As we celebrate Pride month, we also must call attention to the fact that in most parts of Ohio, it’s still legal to discriminate against the LGBTQ community. Ohio remains one of 29 states that leaves LGBTQ people out of laws that provide basic protections. That means that LGBTQ Ohioans can be fired from their job, denied housing or simply refused service just because of who they are or who they love. It’s unacceptable. That is not the Ohio I want to live in.
Numerous states have passed non-discrimination legislation. Unfortunately in Ohio, non-discrimination bills have been introduced and stalled every year for more than a decade. We’ve been fighting for basic protections since 2003! Despite advocates’ best efforts, LGBTQ Ohioans can still get married on Sunday, lose their housing on Monday, be denied employment on Tuesday, and be denied access to public space on Wednesday.
The absence of basic protections can cause feelings of stigma and discrimination within LGBTQ communities. Stigma and discrimination can come in different forms, all of which can negatively impact the individual, economy, and community at large. The legal landscape in Ohio and lack of statewide LGBTQ-inclusive legislation and policies puts our LGBTQ residents at risk for negative outcomes.
However, at this very moment, Ohio legislators have the opportunity to change this reality. For the first time, bills extending basic protections to the LGBTQ community were introduced with bipartisan support in both the Ohio House of Representatives and the Ohio Senate, making 2019 a historic year for LGBTQ advocacy. Our lawmakers have six months left in this legislative session, and we urge them to demonstrate broad support for the adoption of statewide non-discrimination policies. The Ohio Fairness Act would outlaw discrimination based on sexual orientation and gender identity in housing, employment, and public accommodations.
Public opinion polls find that people want equality for all. Roughly seven in ten Ohioans report that they favor LGBT-inclusive non-discrimination policies. It also makes economic sense. Adopting anti-discrimination policies is good for business. That is why over 850 businesses have signed on in support of enacting a nondiscrimination bill.
The Ohio Fairness Act has made great progress and come further than ever before in this current legislative session. However, both versions of the bill remain in committee and haven’t been brought before the full chamber, so we have yet to test the widespread support.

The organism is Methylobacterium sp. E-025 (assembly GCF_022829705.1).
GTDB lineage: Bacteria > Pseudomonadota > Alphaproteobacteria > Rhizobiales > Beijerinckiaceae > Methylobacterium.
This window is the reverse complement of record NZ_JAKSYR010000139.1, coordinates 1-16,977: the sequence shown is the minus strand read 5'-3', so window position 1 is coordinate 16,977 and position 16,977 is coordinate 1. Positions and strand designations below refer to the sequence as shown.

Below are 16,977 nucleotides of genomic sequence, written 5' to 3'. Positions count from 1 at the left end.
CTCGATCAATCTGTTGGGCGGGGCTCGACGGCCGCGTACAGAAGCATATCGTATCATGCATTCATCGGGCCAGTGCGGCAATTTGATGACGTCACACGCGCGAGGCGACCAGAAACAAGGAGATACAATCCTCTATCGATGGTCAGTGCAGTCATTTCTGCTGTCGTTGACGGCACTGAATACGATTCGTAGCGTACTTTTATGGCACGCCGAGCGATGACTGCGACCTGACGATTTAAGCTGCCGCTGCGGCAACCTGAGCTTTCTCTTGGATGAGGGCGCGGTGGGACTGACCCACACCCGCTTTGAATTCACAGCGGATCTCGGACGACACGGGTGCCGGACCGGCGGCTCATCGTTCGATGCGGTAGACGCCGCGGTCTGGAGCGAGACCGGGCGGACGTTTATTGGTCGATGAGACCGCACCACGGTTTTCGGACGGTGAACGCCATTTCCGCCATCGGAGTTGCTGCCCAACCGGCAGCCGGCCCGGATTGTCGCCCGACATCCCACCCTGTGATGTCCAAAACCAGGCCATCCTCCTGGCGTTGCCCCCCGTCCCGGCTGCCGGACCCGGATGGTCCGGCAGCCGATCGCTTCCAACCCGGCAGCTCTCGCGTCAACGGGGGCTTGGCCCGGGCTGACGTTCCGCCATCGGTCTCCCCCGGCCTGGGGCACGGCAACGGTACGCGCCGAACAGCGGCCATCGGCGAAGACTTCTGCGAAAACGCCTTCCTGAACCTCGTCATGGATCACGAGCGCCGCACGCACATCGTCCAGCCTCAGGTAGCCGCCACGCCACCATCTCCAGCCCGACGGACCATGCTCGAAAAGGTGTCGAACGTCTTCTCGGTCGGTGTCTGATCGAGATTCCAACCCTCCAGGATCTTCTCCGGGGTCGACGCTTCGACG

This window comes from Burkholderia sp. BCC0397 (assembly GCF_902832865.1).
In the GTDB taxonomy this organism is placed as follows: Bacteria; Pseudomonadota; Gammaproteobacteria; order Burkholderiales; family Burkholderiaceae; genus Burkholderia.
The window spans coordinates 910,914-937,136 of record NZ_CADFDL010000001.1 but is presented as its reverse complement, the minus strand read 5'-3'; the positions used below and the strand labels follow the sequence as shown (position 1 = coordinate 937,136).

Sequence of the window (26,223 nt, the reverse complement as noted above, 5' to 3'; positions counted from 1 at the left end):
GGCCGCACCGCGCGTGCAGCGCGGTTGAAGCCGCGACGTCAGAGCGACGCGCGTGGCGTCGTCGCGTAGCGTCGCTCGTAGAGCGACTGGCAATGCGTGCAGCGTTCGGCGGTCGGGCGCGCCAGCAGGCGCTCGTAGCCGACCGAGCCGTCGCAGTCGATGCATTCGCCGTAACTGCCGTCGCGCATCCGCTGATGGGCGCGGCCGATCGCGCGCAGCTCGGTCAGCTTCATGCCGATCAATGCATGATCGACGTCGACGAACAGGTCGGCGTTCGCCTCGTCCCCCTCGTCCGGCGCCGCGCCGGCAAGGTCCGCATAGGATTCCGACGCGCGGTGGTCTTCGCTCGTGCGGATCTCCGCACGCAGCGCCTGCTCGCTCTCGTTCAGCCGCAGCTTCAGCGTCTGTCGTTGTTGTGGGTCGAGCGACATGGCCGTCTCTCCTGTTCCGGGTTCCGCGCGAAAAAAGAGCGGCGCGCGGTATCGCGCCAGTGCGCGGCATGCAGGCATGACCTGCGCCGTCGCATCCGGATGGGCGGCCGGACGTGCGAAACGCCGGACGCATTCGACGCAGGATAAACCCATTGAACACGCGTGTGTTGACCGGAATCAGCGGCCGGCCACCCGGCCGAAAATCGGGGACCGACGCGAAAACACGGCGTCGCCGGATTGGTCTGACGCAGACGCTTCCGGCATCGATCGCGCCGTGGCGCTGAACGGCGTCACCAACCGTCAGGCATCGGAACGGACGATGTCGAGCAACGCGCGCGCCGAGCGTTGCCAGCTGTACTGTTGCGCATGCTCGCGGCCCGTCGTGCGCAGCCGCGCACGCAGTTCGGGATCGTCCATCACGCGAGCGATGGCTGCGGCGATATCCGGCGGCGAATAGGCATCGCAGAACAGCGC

Given the lack of action by the state legislature, individual municipalities are stepping up to ensure that LGBTQ communities have basic protections. To date, 30 cities and counties in Ohio have passed local ordinances banning any LGBTQ discrimination (sexual orientation or gender identity) in employment, housing, and public accommodations. As a result of this movement, over a quarter of the state's population is covered by such laws.
And while many things have been put on hold as a result of the coronavirus, advocating locally for LGBTQ Ohioans is not one. Local officials have shown that they will not stop fighting for basic protections – even in the midst of a pandemic – and those efforts are resulting in much needed change. On May 4th, the Gambier Village Council unanimously voted to pass its own version of the Ohio Fairness Act via Zoom. Gambier become the first municipality in Ohio to pass such an ordinance over video conference. More good news marked the start of Pride Month as University Heights became the 30th locality to pass a local, LGBTQ-inclusive nondiscrimination ordinance on June 1st.
Now it’s time for our state legislators to follow suit.
As we shared in our previous post, Pride may be cancelled, but our love and support for Ohio’s LGBTQ community is not. Similarly, the uncertainty presented by COVID-19 will not stop our fight for LQBTQ equality. While great work is being done locally, we need to statewide action and solutions. All Ohioans should be protected from discrimination. It’s long overdue. Stand with us and our partners by taking action. Call and email legislators and tell them to advance the Ohio Fairness Act.